PRESS RELEASE – Quattro Plant Kawasaki

Walker ensures Quattro Plant Kawasaki’s BSB season ends on a high

Despite tricky conditions throughout the weekend at Brands Hatch, Chris Walker ensured the 2013 British Superbike Championship season ended on a high note for both himself and the Quattro Plant Kawasaki team with a trio of top ten finishes around the demanding Kent venue.

With rain showers making the ‘Triple Header’ final round extremely difficult for all concerned, Chris’ qualifying position of 15th wasn’t a true reflection of his pace and this could immediately be seen during Saturday’s 18-lap race. A trademark flying start saw the Nottinghamshire rider move into seventh place at the end of the opening lap and for the remainder of the race he was well in contention for a top five result. However, whilst he overhauled Lee Costello at one third race distance, Tommy Bridewell got the better of him shortly after and he had to settle for seventh place.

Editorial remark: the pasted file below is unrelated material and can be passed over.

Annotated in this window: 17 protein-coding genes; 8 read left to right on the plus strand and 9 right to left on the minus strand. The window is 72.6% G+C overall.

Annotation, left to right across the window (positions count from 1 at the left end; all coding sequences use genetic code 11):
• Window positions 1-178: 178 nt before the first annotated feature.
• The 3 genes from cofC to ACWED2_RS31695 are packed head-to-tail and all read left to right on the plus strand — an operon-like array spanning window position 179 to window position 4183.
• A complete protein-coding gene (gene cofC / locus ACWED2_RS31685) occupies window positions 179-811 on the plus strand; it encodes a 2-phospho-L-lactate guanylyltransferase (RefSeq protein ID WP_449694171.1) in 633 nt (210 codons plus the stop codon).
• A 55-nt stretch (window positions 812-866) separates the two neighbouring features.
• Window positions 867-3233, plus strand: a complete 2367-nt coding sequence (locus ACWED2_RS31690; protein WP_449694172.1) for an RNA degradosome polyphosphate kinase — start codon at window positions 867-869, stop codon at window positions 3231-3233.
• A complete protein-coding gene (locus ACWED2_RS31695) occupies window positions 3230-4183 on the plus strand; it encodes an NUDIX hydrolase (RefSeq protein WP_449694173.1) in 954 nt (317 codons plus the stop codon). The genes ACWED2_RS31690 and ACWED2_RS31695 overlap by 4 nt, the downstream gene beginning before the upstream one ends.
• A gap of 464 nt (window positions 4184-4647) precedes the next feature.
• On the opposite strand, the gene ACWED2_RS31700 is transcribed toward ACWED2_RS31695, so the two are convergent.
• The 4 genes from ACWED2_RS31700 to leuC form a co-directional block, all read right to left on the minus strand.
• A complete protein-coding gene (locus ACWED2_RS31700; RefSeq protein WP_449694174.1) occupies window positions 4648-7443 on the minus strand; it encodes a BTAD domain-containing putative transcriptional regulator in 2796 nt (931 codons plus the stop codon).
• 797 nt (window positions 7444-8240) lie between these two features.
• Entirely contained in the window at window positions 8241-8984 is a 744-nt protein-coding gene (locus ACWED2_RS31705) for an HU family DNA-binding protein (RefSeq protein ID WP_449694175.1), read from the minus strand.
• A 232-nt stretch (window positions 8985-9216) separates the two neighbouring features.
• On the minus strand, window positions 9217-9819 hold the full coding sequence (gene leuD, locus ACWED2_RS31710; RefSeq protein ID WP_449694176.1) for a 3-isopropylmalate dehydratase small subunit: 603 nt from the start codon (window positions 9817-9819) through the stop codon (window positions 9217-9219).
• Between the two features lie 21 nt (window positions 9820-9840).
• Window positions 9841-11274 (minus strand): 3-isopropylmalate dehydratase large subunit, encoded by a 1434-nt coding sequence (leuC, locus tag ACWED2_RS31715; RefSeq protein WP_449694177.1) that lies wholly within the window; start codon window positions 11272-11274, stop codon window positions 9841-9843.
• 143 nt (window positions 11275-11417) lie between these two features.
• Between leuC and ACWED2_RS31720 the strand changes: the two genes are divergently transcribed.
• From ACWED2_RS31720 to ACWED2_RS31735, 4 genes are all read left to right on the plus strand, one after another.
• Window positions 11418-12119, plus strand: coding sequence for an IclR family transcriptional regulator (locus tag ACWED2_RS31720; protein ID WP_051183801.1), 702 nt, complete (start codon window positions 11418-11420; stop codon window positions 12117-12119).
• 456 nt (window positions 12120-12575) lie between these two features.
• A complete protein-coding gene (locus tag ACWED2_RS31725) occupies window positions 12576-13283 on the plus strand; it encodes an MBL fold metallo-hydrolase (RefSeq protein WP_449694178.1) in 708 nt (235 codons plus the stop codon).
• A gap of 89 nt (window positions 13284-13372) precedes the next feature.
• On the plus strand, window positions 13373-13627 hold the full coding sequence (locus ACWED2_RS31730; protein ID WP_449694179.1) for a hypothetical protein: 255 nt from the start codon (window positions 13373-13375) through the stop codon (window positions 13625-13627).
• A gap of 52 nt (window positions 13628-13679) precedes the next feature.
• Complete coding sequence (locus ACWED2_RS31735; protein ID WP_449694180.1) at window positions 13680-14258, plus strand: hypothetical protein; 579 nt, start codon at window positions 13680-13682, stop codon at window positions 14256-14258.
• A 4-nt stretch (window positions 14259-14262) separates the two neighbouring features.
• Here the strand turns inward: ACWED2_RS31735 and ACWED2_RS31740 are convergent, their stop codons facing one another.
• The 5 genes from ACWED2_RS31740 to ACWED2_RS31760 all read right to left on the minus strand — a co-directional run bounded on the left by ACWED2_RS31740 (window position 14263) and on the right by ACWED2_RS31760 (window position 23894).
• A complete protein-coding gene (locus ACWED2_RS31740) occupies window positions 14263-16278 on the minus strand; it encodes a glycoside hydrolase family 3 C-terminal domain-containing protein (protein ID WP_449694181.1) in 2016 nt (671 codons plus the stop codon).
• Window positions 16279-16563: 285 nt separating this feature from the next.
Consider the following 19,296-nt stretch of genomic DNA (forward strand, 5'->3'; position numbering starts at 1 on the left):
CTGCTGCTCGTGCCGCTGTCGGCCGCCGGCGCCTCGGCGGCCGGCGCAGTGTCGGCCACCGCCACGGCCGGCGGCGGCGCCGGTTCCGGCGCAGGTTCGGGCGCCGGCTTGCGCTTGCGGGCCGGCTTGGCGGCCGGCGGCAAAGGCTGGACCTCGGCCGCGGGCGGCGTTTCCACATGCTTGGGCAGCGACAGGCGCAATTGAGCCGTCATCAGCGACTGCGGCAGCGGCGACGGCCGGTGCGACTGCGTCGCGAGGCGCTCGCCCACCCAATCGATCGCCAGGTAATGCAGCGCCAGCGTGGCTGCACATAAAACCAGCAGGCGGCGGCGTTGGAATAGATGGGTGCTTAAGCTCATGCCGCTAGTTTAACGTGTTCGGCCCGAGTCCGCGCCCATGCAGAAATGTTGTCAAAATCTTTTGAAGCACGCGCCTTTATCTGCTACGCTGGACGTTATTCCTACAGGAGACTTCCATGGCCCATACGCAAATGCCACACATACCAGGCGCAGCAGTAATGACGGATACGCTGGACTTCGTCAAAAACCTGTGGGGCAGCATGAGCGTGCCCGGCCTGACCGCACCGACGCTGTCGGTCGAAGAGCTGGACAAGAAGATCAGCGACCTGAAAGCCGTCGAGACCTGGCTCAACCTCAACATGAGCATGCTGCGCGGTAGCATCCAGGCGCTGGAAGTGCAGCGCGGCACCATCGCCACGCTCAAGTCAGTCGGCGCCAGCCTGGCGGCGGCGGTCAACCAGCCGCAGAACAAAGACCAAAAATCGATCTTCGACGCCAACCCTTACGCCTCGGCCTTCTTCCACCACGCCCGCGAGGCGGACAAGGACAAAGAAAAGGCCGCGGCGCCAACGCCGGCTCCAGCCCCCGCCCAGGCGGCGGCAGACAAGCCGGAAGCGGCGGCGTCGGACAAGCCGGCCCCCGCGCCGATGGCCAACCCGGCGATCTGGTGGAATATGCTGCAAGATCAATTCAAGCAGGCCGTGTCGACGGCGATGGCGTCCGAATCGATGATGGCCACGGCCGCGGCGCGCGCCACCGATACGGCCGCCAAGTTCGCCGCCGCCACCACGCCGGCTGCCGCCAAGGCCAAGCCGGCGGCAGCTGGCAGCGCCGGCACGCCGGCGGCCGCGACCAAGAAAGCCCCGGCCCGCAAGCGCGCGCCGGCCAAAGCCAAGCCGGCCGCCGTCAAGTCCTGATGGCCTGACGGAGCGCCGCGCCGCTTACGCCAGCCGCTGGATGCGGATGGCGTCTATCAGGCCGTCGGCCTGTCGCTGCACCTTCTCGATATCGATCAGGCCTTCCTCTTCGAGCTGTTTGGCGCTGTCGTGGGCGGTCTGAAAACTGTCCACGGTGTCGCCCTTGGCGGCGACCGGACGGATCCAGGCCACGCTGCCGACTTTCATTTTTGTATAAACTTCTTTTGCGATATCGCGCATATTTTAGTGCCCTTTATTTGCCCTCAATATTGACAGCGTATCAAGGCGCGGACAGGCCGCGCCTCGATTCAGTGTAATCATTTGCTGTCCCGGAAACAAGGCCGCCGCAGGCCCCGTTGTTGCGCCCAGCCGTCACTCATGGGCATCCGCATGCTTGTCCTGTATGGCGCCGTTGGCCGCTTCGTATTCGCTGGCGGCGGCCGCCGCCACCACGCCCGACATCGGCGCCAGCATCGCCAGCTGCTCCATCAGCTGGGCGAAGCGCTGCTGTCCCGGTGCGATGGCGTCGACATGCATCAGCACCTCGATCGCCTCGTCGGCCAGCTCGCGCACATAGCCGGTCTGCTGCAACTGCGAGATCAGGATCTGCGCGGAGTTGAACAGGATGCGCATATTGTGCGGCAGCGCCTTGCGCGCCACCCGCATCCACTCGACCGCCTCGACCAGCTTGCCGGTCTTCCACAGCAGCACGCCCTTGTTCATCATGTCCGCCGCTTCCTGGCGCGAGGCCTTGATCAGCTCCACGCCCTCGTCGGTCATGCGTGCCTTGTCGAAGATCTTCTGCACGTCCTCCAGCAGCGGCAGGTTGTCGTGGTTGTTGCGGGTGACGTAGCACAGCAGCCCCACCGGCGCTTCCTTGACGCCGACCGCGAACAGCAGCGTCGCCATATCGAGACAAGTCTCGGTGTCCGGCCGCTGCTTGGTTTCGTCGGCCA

Sunday’s two 20-lap races saw even more rain fall but with far better starting positions, the result of his rapid laps in the wet races, Chris was able to challenge even further. Eighth at the start of the day’s first race, he was able to steadily move forward and, aided by the third fastest lap of the race, he took a brilliant fifth place at the chequered flag to equal his best result of the season. It meant he started the final race of the season from the front row and hopeful of at least matching his fifth place, something that he looked like he’d achieve until a major slide at Graham Hill Bend on lap seven forced him onto the soaking wet grass and dropped him down the order. In true ‘Stalker’ style, he fought back valiantly and was duly rewarded with ninth place at the end of an extremely challenging race.